Jayson “Shag” Arrington lives in the Hill Country but loves coming back home to Fort Worth, particularly when combining business and pleasure. His visit here last fall plays a prominent role in the season finale of Iron Resurrection, which aired last month and remains available for streaming on MotorTrend Network. The reality TV show features co-host Arrington and other crewmembers refurbishing old muscle cars.
Arrington becomes almost giddy when discussing Cowtown.
“I never got rid of my roots,” he said.
We were talking over the phone, and I noticed that his area code on my caller ID was 817 even though Arrington moved to outside Austin 15 years ago.
“I’m so proud to be from Fort Worth that I’m never going to change it,” he said. “I’ve had this same number since 1996.”
Iron Resurrection wrapped its fourth season in April and has been picked up for a fifth season, although production is being delayed during the pandemic.
Season Four’s finale followed the crew from Martin Bros Customs near Austin as they brought back to life a 1973 Chevy Vega. Arrington and shop co-owner Mandi Martin discovered the car while shopping at the Pate Swap Meet at Texas Motor Speedway in North Fort Worth last fall.
Arrington’s sunny disposition fits well on a show that is blessedly drama-free. The Martin crew is composed of serious mechanics doing actual work at a bona fide business while foregoing the fake controversies and clashes that other reality shows embrace.
“It’s real,” Arrington said. “They let us be us.”
Arrington left in 2005, but Fort Worth remains in his DNA. In 1971, he was born at Harris Hospital and grew up on the North Side. He became a choirboy in the fourth grade, singing for three years with the renowned Texas Boys Choir.
“I got to travel around the country and perform, and I got to miss school, which was pretty awesome,” he recalled.
Sixth grade –– and puberty –– intervened.
“You go from a soprano to a bass in two weeks, they don’t need you,” he said with a laugh.
His family moved a little farther north to Saginaw, and Arrington attended Boswell High School. His first vehicle was a 1978 Jeep CJ7.
“It was an amazing first car,” he recalled. “It was enough of a beater that I didn’t feel bad about messing up. I learned everything I know about being a mechanic on that vehicle.”
He remembers his father, Billy Wayne Arrington, telling him, “If you break it, you fix it –– but I’ll buy the parts, and I’ll be your assistant.”
Arrington relied on his father back then and today.
“My dad is still my go-to,” he said. “Anything in life, he is my go-to.”
Arrington attended “Harvard on the Highway” –– Tarrant County College –– but didn’t receive a degree. Some of his jobs locally included working the cash register at Skaggs Alpha Beta, cooking at Hooters, and selling goods at Sun & Ski Sports. Wherever he worked, he impressed people with his outgoing nature and tendency to break into song at any moment.
In the mid-1990s, an executive for the Fort Worth Fire hockey team was visiting Sun & Ski, noted Arrington’s appealing demeanor, and suggested he try out for mascot. The club was planning to debut Scorch during the 1994-95 season.
Arrington landed the job and portrayed the skating Dalmatian for three years. He didn’t make much money but had “a lot of fun,” he said, and enjoyed “the power” of putting friends’ names on the will-call list for free admission to games.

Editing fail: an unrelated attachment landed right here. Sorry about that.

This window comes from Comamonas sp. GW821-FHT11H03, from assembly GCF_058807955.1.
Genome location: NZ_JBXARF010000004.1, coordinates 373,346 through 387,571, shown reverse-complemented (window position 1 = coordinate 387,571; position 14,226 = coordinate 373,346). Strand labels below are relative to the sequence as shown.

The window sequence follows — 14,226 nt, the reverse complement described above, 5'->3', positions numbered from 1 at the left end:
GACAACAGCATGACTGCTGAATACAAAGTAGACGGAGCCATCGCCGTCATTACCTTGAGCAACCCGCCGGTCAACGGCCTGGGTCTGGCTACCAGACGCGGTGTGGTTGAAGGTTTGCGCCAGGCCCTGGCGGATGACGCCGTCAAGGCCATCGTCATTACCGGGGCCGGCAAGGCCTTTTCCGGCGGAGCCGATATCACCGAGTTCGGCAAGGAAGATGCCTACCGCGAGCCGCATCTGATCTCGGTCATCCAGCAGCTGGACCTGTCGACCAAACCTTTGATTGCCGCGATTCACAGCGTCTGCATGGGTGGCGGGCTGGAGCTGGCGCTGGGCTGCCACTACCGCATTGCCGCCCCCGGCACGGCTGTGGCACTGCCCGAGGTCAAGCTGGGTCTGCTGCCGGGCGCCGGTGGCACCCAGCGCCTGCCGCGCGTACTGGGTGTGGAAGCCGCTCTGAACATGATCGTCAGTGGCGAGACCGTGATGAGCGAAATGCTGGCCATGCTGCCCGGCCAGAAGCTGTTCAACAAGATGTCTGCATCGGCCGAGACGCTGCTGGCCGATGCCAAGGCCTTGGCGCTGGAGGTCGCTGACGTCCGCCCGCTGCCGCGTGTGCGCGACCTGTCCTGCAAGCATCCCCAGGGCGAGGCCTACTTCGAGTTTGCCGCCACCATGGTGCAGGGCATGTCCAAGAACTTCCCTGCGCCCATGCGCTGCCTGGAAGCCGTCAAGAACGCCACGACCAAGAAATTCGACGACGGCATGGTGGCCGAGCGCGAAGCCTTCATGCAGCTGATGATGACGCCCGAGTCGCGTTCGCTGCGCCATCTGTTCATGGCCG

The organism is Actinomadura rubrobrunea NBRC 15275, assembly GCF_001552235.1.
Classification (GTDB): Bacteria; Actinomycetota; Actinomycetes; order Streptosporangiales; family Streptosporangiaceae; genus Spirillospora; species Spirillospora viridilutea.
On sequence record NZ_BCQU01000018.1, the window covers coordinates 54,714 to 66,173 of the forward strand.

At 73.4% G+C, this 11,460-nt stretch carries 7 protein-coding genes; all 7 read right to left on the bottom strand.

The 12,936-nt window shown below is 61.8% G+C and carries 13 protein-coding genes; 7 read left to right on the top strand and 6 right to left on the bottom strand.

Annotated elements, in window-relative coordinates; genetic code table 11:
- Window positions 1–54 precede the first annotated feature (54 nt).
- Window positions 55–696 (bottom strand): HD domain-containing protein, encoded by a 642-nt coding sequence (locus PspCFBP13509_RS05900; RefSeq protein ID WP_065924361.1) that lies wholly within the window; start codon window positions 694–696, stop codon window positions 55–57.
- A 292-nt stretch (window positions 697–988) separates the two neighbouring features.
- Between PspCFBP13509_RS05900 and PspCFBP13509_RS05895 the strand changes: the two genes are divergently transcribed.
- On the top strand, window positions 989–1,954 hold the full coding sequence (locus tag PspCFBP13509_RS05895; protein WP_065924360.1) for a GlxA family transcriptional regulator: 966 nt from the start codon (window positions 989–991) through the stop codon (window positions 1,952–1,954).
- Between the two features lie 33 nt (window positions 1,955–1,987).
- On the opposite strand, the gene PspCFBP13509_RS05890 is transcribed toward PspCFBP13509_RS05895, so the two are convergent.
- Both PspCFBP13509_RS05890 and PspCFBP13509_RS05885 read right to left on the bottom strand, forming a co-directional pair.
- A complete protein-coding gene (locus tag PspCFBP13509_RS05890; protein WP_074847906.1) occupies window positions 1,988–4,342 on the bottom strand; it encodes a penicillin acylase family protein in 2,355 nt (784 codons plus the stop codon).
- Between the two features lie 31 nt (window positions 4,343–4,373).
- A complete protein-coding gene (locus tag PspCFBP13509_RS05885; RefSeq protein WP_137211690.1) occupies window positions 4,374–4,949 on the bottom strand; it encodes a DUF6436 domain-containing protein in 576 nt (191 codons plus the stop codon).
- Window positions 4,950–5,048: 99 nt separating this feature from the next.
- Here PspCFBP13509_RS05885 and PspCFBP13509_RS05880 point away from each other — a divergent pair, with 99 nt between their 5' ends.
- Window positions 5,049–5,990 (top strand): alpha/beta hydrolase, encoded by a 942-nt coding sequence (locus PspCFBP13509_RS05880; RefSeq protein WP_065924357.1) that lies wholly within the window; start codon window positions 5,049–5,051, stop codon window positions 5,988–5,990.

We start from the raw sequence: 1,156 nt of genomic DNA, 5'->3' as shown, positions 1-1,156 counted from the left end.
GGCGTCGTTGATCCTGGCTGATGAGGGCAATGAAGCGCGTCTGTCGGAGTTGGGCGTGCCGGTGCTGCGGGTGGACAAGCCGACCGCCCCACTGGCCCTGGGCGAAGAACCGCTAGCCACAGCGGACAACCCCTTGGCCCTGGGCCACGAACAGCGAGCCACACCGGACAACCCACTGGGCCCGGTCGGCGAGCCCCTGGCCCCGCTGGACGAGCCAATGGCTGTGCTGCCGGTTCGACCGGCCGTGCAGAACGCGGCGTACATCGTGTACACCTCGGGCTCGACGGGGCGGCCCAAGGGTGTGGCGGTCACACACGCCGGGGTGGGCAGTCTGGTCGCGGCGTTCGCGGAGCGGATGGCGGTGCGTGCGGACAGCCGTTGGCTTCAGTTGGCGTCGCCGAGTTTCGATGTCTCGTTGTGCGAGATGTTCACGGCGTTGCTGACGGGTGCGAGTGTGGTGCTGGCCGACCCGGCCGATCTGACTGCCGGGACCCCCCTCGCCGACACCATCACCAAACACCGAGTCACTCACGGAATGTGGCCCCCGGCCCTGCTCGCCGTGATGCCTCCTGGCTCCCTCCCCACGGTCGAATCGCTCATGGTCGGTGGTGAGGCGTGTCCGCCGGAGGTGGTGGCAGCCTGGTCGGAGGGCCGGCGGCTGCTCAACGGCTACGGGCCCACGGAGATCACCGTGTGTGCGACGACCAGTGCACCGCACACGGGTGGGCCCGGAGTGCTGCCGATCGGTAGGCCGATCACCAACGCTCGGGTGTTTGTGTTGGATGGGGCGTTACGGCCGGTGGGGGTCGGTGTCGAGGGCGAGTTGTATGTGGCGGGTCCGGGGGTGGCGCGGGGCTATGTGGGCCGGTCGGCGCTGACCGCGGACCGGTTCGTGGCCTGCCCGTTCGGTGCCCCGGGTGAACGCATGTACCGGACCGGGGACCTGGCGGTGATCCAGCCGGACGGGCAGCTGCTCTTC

On Iron Resurrection, Arrington is the guy scouting for old cars to take back to the Austin shop for refurbishing. The rest of the crew begins with the basic bones and rebuilds the chassis from scratch using original and after-market parts.
I asked Arrington to describe his dream vehicle and was surprised he chose what could almost constitute a boat –– a 1959 Cadillac convertible.
Arrington is a movie buff, he said, and the ’59 Caddy represents Hollywood glamour.
“It’s luxury,” he said. “You throw the top back. You’ve got the perfect amount of fins. There is so much metal real estate on those things. They’re a blast to drive, and they’re just beautiful cars.”
He asked me to describe my dream car.
“It’s been the same since I was a kid –– a 1967 Corvette with the long hood,” I said.
I’m not much of a car guy, though, and I ask Arrington, someone with actual knowledge about cars, what he thought of the ’67 ’Vette. He said his opinion shouldn’t matter.
“It’s like your taste in music,” he said. “No one should judge that,” adding that the ’67 ’Vette is “awesome,” an “All-American hot rod,” “sexy,” and resembles a shark. I couldn’t have described it better.
Arrington is ready to make more TV magic in 2021.
“Season Four is being received well,” Arrington said. “We’re going to keep doing what we’re doing. It’s fun to have the cameras around.”
I’m a proud native, but even my zeal for Panther City seems dwarfed by Arrington’s. I ask him to describe the attraction.
“I love the history,” he said. “I’m proud of being from Fort Worth. My family and friends are there. I spent the majority of my life there. A lot of big moments in my life happened there.”
Appearing in the Fort Worth Weekly is a high point, he said.
“Feeling that there is enough of my life’s adventures to be featured in the local paper, that’s a big deal,” he said. “I can do media all over the country, but nobody watching it knows me outside of being on TV. In Fort Worth, I’ve got roots, man. The fact that a lot of friends, family, business partners, and schoolmates are going to read this, there is a lot of pride there for me.”